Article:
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French artist Jean Dubuffet (1901-1985) worried about his talent. Though he studied at art schools in Le Havre and Paris, he was insecure about his abilities.

Yet he saw that the drawings of children had a simple profundity and patients in psychiatric institutions could take radical liberties in art. Once Dubuffet saw his own liabilities as assets, his art gained a unique power.

One hundred excellent examples of his lack of skill turn out to be one of the best exhibitions in LA: Dubuffet Drawings: 1935-1962 at the Hammer Museum.

BarbeDeMajeste-ArtistsRightsSociety.jpg
Jean Dubuffet, "Barbe de majesté (Beard of Majesty)," September 1959
Assemblage of imprints: collage of cut and torn india-ink
imprints with brush and ink and gouache
Artists Rights Society (ARS), New York / ADAGP, Paris

Originally organized by the Morgan Library in New York, where the Dubuffet archive is held, and presented here by Hammer curator Cornelia Butler, the show fills a gap in the usual understanding of the work of this important artist.

Dubuffet coined the term Art Brut to describe the art of the insane, which he used as the basis for his rough stick figures made by thin lines slashed into the paint on canvas. The immediacy that he sought to achieve, however, is most dramatically seen in his drawings, something Dubuffet himself believed. Because they could be done quickly, they represented little pause between thought and action, between what was seen and what was conveyed.

CorpsDeDame0MOMA.jpg
Jean Dubuffet, "Corps de dame (Lady’s Body)," June–December 1950
Pen and india ink
Digital Image © The Museum of Modern Art/Licensed by SCALA / Art Resource, NY

Immensely popular with collectors and fellow artists in the 1940s and 1950s, Dubuffet’s art lost some of its popularity during the changing tastes of the 1960s. Yet, numerous contemporary artists — Mike Kelley, Paul McCarthy, Thomas Houseago, (now in a show at Gagosian ) — have responded to Dubuffet’s spontaneity and raucous subject matter, his "Corps de dame" ink drawings in particular.

Dubuffet was friends with artists like Fernand Léger and dabbled in making his own art in the 1920s and 1930s but mostly he operated the family wine business. His ideas about the possibility of a different approach came from Hans Prinzhorn’s 1924 book Artistry of the Mentally Ill.

LaFermier-ChristopherBurke.jpg
Jean Dubuffet, "La fermière (The Farmer’s Wife)," March 1955
Assemblage of imprints: collage of cut india-ink imprints
with brush and ink, mounted on paperboard
Photography by Christopher Burke Studio
© 2016 Artists Rights Society (ARS), New York / ADAGP, Paris

After 1942, when he decided to devote himself completely to his art, children’s drawings were his initial source material, less for their innocence than their awkwardness. He did drawings of travelers on the Metro, riding in the cars, waiting on platforms. A trip to the Sahara resulted in scores of colored palms, desert landscapes. It was his trip to psychiatric hospitals in Switzerland that reawakened his earlier interest. Portraits of friends, mostly writers and artists, were almost caricatures in their bold simplicity.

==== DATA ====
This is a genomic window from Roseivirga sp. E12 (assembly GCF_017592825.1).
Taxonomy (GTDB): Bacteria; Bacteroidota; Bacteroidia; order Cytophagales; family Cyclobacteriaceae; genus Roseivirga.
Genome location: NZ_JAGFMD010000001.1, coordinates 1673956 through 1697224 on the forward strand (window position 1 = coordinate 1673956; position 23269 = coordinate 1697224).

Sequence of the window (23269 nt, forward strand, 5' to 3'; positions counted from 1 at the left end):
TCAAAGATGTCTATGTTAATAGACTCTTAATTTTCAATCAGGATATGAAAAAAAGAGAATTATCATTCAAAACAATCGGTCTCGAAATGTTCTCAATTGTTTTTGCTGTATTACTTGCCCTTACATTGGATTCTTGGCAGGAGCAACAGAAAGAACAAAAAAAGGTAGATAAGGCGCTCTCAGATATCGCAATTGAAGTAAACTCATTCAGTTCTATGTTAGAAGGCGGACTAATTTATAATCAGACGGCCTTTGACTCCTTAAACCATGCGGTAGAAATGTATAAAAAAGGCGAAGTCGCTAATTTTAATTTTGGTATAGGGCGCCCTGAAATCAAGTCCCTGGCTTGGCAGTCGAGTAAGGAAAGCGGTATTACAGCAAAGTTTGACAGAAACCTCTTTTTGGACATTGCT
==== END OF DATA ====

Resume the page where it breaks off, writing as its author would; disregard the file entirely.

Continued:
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Jean Dubuffet, "Portrait de Jean Paulhan (Portrait of Jean Paulhan)," July 1955
Butterfly wings and ink on paper laid on paper
Photography by Thomas R. DuBrock
© 2016 Artists Rights Society (ARS), New York / ADAGP, Paris

As a result of looking at so-called outsider artists like Adolf Wölfli, some of Dubuffet’s compositions from the 1950s are entirely covered with obsessively detailed marks, serpentine lines based on the practice of automatism pioneered by the Surrealists.

His assemblages of imprints are mesmerizing in the intricacy of their making and the delicacy of composition. One series is made with the wings of butterflies that he captured while in the Alps. Dubuffet also placed flowers, leaves and seeds atop an inked-based paper and gained impressions by placing more sheets on top. These imprints were torn into tiny pieces and reassembled into landscapes, portraits or faces with huge beards. They are dizzyingly delightful.

PersonnageAuChapeau-ChristopherBurke.jpg
Jean Dubuffet, "Personnage au chapeau, seins bas superposes
(Figure with a Hat, Superimposed Low Breasts)," January 1952
Gouache and india ink
Photography by Christopher Burke Studio
© 2016 Artists Rights Society (ARS), New York / ADAGP, Paris

The new galleries, designed by Michael Maltzan as part of the master plan to reorganize the museum’s interiors, make a gorgeous environment for these works. Walls are painted a blue-toned gray to support drawings of mostly modest size. It is a not to be missed exhibition, perfect in fact and form. It is on view through April 30.

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